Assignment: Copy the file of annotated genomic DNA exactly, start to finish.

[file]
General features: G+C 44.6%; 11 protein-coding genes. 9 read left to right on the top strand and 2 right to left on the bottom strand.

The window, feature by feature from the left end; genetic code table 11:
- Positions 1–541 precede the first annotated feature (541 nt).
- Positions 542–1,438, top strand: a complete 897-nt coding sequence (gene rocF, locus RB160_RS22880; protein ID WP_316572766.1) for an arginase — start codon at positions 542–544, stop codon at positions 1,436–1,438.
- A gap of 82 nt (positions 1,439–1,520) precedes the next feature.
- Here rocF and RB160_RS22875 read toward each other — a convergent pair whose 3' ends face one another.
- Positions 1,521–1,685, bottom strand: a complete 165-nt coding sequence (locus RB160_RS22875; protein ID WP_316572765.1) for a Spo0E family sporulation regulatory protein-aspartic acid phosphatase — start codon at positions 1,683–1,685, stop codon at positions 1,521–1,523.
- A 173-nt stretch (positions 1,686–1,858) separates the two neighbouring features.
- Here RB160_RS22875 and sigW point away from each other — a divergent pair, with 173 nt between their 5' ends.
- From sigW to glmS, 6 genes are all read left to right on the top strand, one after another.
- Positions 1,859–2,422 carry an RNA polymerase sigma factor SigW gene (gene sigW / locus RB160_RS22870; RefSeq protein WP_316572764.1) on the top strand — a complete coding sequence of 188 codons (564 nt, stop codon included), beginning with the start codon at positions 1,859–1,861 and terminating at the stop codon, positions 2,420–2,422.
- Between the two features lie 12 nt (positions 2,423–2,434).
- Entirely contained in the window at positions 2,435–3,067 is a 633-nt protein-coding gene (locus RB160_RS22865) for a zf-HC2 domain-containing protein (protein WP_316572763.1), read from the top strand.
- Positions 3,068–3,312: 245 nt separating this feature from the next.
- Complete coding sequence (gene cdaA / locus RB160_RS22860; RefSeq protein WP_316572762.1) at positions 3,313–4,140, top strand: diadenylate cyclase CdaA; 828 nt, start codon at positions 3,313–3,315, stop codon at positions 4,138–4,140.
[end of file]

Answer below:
General features: G+C 44.6%; 11 protein-coding genes. 9 read left to right on the top strand and 2 right to left on the bottom strand.

The window, feature by feature from the left end; genetic code table 11:
- Positions 1–541 precede the first annotated feature (541 nt).
- Positions 542–1,438, top strand: a complete 897-nt coding sequence (gene rocF, locus RB160_RS22880; protein ID WP_316572766.1) for an arginase — start codon at positions 542–544, stop codon at positions 1,436–1,438.
- A gap of 82 nt (positions 1,439–1,520) precedes the next feature.
- Here rocF and RB160_RS22875 read toward each other — a convergent pair whose 3' ends face one another.
- Positions 1,521–1,685, bottom strand: a complete 165-nt coding sequence (locus RB160_RS22875; protein ID WP_316572765.1) for a Spo0E family sporulation regulatory protein-aspartic acid phosphatase — start codon at positions 1,683–1,685, stop codon at positions 1,521–1,523.
- A 173-nt stretch (positions 1,686–1,858) separates the two neighbouring features.
- Here RB160_RS22875 and sigW point away from each other — a divergent pair, with 173 nt between their 5' ends.
- From sigW to glmS, 6 genes are all read left to right on the top strand, one after another.
- Positions 1,859–2,422 carry an RNA polymerase sigma factor SigW gene (gene sigW / locus RB160_RS22870; RefSeq protein WP_316572764.1) on the top strand — a complete coding sequence of 188 codons (564 nt, stop codon included), beginning with the start codon at positions 1,859–1,861 and terminating at the stop codon, positions 2,420–2,422.
- Between the two features lie 12 nt (positions 2,423–2,434).
- Entirely contained in the window at positions 2,435–3,067 is a 633-nt protein-coding gene (locus RB160_RS22865) for a zf-HC2 domain-containing protein (protein WP_316572763.1), read from the top strand.
- Positions 3,068–3,312: 245 nt separating this feature from the next.
- Complete coding sequence (gene cdaA / locus RB160_RS22860; RefSeq protein WP_316572762.1) at positions 3,313–4,140, top strand: diadenylate cyclase CdaA; 828 nt, start codon at positions 3,313–3,315, stop codon at positions 4,138–4,140.